Just about every poker player has in their mind a poker schema. A schema is only the way you think things work. When you find yourself in a hand up against a decision, or when you are trying to realize why a play went right or wrong, you seek advice from the network of logic and intuitions you have about how poker functions. Perhaps they’re about why check raising certain boards isn’t good, about what hands are too weak to value bet, and so on-all that, however a great deal more than that. Your schema includes all the notions you have concerning poker, how matches evolve, what it appears to be to lose or win, what variance feels as though. It includes all of the language and ideas you use to describe and analyze poker.
Yet this schema is not static. Whenever you learn new stuff about the game, your schema is altered slightly. Sometimes it’s added to, sometimes it’s tweaked in a certain spot. Not to mention, your schema is not always changed correctly. You might be taught a lesson where there is none, or where there is a lesson, you could possibly learn the wrong one. Your schema is consistently changing and shifting, adding and fixing errors. That is inevitable in a game that consists of random and imperfect feedback. There is a disorder that underlies your schema too.
So is poker a chess match? Perfectly, you are not completely wrong to imagine poker that way. Under all the chaos, poker is a chess match. It is logical and obeys fixed mathematical principles. But we do not have access to that. Unfortunately we cannot know the chess match, and we most likely never will. The only thing we have accessibility to is how we experience poker, and that is always mediated through our evolving schema. For people like us, the schema is poker.
There’s an old story from India that serves well here. It was said that there was a king who bought an elephant, a rare and exotic animal, from a distant land. He called five blind men who’d never heard about an elephant, and he asked each and every man to go into detail the creature to him. The first man squashed the tail, and said, “An elephant is like a rope.” The second man grabbed his arms around its leg and said, “An elephant is sort of a pillar.” The third man grabbed the trunk and said, “An elephant is like a tree branch,” etc, each man picking out his description from his limited perspective.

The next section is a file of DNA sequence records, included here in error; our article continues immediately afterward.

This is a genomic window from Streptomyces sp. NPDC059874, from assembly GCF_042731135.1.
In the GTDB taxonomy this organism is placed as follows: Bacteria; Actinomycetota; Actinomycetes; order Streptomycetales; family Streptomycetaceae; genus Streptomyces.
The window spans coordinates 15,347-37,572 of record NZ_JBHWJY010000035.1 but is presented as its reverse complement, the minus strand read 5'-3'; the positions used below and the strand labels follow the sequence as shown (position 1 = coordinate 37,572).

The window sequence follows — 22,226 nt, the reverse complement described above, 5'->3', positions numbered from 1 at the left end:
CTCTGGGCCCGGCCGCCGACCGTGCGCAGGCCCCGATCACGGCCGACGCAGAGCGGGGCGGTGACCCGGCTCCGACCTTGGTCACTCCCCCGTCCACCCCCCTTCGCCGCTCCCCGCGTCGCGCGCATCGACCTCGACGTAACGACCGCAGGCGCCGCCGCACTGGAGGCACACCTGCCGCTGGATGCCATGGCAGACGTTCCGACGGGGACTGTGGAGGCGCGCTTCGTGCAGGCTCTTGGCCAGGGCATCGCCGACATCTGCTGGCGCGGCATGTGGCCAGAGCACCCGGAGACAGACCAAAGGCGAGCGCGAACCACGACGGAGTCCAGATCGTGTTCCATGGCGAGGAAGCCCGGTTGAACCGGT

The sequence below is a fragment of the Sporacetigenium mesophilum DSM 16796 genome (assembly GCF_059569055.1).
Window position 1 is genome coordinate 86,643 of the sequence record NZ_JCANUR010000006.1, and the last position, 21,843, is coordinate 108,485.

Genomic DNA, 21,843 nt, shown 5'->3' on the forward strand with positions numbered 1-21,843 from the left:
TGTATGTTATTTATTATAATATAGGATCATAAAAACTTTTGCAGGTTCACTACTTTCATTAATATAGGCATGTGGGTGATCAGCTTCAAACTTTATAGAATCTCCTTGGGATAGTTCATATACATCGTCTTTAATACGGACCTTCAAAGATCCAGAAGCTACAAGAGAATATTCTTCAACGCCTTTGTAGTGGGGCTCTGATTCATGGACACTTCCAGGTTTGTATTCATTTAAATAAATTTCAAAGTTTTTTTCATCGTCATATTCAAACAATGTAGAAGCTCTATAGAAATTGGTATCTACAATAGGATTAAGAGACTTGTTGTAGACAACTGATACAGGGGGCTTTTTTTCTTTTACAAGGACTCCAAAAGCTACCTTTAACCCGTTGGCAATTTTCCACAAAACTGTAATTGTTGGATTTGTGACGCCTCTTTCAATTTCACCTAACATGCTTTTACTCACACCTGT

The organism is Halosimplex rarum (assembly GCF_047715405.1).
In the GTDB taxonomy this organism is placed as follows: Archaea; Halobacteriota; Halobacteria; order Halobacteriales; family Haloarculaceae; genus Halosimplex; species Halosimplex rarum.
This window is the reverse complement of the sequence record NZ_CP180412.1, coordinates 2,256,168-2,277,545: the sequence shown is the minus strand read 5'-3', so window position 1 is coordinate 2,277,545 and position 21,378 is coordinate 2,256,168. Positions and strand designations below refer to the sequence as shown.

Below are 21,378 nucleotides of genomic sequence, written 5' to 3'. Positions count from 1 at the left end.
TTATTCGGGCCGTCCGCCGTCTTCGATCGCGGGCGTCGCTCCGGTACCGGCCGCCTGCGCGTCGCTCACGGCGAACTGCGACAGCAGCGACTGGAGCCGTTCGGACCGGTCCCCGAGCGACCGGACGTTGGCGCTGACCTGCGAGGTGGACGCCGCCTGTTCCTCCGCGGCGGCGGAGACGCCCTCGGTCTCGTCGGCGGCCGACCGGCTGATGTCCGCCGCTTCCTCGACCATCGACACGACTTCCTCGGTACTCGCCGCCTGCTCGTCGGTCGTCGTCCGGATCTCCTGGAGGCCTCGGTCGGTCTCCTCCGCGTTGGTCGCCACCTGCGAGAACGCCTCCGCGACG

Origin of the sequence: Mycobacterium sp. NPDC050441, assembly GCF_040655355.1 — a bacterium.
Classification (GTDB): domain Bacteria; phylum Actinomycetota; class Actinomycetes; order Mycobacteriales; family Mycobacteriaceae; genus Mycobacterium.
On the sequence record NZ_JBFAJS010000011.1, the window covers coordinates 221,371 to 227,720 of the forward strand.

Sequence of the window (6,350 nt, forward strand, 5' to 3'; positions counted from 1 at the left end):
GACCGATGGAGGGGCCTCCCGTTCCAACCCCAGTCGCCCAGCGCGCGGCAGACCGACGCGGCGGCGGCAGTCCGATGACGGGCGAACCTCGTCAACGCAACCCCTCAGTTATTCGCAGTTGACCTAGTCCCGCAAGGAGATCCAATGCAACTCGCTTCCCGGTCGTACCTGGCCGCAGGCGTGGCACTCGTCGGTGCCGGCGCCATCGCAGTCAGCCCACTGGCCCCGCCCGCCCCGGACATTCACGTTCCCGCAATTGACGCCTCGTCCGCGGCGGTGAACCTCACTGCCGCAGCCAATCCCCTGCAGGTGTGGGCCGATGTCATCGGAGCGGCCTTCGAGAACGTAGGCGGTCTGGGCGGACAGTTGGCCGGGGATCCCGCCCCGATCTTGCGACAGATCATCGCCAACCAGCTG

This is the way schemas work. Our limited experiences and perceptions congeal into a psychological model of the subject. Obviously, an elephant is not one of the things the men described, and it is more than the sum of all their beliefs.
In this manner, we are blind men groping at the limbs of poker. We graze against it over and over, even over tens of thousands of hands, but our schema is all we can label of it. It’s the only access we’ll ever have. The utter truth is inaccessible to us; all we all know is what presents itself, what we have had the luck of managing our fingers over, and the photo that we’ve stitched together from our experiences.
What i’m saying more concretely is this-every time you try to come up with a match, or try to analyze a situation, you will be wrong. You could possibly win, make the correct adjustment, even the right read, but you’ll still be slightly wrong. Wrong concerning what-that will depend-but the fact will remain that reality will be shaped in a different way from your schema. It is often and always will be. Ever since the day you started playing poker, you had a number of schema of how the game worked, and every day you’ve played poker, without unsuccessful, your schema has changed. And it’ll change again. This is true even for the best players in the world.
As being a poker player, you doubtless want to think of yourself as a student of logic and mathematics. You imagine rationality is the mortar with which you build your castle of poker. You may be correct that poker is controlled by mathematics and logic. But you yourself are not. Poker is played by human beings. It is experienced and learned by human beings. Humans are not rational machines. The functions of their brains are not a chess match.
And yet, that does not mean that mathematics and logic will get you nowhere, and I don’t mean to point out that you abandon them!
Develop your castle. You have to, even if the only materials you’ve are the sand and mud beneath you. That’s the path you’ve chosen, after all. Go on developing your poker game. But be aware that your castle must collapse repeatedly. Know that your strongest and most steadfast reasoning will sooner or later fall. It is your fate; at best, you are a creature that only approximates rationality, and that’s as far as your head can go. But so it is; the building must carry on.
Do you agree with it? Do you wish to be a poker player? This is your path, the only one. You will end up wrong, always wrong. Nevertheless, you must keep being wrong and keep whittling away at that wrongness.